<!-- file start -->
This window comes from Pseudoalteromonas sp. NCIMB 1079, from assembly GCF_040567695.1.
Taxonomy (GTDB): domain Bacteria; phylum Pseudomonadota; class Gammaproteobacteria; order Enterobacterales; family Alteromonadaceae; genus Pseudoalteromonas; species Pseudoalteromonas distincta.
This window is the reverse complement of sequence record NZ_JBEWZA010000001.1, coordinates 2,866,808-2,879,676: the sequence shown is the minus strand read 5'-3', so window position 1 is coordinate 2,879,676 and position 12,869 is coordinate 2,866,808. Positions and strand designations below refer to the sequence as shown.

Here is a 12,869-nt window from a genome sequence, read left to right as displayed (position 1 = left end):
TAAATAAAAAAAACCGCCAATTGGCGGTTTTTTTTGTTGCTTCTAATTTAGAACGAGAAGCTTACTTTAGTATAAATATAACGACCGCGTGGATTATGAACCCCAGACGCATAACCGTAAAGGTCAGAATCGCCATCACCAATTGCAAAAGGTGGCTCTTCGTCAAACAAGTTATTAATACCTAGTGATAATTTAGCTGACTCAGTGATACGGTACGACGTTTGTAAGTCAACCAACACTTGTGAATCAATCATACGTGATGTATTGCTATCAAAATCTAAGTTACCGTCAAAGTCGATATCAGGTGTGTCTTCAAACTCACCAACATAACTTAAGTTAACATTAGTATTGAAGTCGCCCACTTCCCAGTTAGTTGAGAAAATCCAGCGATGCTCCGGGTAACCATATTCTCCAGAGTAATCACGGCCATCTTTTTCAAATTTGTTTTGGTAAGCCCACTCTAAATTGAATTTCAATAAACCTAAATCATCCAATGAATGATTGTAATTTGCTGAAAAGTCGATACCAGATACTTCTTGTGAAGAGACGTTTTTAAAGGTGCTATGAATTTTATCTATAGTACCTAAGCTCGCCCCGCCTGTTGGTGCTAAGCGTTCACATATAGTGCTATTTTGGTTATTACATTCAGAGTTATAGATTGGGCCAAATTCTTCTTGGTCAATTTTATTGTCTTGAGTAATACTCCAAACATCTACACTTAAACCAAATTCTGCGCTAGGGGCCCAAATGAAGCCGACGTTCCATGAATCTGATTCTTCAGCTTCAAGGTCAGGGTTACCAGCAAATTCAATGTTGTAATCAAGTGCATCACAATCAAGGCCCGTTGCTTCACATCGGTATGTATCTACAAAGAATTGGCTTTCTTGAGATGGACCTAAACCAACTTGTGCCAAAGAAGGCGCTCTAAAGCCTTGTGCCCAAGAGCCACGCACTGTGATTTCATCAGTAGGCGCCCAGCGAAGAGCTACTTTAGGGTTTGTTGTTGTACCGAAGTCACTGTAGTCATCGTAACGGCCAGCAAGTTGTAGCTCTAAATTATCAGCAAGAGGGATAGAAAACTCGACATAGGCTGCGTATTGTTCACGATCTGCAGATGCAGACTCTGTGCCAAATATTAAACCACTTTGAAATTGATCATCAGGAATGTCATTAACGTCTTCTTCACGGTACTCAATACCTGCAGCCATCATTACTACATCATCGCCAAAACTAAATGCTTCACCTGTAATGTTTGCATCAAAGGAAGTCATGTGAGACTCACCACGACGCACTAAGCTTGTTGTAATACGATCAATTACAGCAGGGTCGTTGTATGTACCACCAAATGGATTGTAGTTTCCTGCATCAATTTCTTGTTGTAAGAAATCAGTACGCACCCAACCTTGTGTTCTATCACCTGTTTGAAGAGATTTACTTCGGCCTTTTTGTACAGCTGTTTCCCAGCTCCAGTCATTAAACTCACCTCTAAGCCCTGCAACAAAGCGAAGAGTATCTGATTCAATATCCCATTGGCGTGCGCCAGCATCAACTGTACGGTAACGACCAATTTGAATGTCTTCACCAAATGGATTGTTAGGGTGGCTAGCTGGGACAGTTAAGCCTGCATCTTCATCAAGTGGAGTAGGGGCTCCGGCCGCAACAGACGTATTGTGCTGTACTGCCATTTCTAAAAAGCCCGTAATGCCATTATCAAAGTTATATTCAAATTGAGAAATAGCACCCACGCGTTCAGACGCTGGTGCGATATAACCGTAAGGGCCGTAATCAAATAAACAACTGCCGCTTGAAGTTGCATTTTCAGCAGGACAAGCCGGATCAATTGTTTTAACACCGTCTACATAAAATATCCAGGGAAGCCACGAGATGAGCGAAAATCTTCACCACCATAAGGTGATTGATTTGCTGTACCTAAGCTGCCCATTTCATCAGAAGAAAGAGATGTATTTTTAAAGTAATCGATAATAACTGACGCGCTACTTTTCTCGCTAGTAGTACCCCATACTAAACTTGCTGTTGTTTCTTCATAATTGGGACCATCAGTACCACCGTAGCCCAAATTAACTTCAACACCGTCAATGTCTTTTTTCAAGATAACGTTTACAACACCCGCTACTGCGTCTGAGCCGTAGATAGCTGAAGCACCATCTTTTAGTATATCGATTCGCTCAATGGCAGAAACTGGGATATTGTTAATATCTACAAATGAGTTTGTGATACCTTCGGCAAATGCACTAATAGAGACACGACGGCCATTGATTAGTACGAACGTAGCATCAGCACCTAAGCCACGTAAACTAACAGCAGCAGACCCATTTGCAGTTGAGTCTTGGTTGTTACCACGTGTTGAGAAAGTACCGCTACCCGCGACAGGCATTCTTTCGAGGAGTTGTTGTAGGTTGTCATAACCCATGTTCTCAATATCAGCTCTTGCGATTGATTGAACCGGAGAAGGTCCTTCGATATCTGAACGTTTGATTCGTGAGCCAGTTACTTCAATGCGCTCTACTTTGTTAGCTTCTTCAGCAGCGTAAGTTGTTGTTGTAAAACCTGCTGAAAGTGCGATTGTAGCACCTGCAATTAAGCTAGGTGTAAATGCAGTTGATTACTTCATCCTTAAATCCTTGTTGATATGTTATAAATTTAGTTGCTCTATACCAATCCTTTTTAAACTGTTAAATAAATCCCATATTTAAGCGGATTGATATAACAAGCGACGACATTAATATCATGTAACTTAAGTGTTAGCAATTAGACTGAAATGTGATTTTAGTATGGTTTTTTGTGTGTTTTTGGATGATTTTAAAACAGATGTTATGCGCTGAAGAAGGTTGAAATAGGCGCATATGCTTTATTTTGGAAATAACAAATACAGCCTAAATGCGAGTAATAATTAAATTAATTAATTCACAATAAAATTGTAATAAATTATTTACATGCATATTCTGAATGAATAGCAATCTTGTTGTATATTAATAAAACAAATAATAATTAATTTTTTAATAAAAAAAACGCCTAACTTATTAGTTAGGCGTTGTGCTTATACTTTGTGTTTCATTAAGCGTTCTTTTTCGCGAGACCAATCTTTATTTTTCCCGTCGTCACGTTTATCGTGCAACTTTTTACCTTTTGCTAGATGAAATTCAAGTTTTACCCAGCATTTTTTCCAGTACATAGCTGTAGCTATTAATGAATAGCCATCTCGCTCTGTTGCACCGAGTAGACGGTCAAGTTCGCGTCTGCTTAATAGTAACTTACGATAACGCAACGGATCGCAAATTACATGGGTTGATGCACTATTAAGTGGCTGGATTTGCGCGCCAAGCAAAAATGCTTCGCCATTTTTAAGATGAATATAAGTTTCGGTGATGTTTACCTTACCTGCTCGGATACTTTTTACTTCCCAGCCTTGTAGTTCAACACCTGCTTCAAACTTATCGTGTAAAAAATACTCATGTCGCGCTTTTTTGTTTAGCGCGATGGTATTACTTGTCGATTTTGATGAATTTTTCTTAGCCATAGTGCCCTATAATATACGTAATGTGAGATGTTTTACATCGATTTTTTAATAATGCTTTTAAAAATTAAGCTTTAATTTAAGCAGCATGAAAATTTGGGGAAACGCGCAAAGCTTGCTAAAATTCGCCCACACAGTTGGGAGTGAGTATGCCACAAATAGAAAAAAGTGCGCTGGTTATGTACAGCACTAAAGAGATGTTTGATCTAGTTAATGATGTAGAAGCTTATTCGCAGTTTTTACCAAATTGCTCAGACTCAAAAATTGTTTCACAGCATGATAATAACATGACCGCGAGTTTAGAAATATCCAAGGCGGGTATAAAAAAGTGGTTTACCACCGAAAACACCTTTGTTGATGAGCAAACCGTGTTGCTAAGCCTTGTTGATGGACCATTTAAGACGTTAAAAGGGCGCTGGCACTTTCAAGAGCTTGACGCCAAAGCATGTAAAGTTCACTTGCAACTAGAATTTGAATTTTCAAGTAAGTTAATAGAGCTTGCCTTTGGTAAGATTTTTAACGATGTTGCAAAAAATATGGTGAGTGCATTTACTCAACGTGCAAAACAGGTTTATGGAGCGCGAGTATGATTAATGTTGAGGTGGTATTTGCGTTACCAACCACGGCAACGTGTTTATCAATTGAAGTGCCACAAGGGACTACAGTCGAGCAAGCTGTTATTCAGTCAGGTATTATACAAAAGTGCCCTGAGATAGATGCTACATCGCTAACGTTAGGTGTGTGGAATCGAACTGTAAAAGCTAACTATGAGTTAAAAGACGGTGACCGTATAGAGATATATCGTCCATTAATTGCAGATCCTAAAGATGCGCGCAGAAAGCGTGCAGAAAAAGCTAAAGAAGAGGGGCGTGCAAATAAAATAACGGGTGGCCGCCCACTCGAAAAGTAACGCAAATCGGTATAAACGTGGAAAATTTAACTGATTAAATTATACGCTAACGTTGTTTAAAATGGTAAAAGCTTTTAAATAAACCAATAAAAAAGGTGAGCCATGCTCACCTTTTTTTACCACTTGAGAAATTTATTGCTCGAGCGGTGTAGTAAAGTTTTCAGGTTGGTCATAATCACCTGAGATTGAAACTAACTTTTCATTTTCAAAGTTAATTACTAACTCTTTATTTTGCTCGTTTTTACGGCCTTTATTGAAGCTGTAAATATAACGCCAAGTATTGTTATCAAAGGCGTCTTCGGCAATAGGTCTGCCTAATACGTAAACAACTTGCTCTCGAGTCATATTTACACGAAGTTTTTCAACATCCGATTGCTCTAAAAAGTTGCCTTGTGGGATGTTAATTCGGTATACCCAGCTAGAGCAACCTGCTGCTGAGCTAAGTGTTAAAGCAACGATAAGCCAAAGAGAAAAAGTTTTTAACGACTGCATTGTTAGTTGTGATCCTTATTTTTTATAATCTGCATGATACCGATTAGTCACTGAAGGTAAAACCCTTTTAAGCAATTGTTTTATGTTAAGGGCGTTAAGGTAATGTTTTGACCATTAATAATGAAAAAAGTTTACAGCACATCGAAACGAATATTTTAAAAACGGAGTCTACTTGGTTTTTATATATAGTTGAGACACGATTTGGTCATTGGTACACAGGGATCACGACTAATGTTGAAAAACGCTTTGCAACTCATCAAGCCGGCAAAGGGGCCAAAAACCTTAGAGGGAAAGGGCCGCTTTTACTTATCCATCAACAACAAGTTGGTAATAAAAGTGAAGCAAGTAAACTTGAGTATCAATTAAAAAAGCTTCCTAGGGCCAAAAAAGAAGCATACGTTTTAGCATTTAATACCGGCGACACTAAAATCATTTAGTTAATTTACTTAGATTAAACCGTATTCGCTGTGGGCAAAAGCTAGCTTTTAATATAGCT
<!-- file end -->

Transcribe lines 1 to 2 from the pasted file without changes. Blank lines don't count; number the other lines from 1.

This window comes from Pseudoalteromonas sp. NCIMB 1079, from assembly GCF_040567695.1.
Taxonomy (GTDB): domain Bacteria; phylum Pseudomonadota; class Gammaproteobacteria; order Enterobacterales; family Alteromonadaceae; genus Pseudoalteromonas; species Pseudoalteromonas distincta.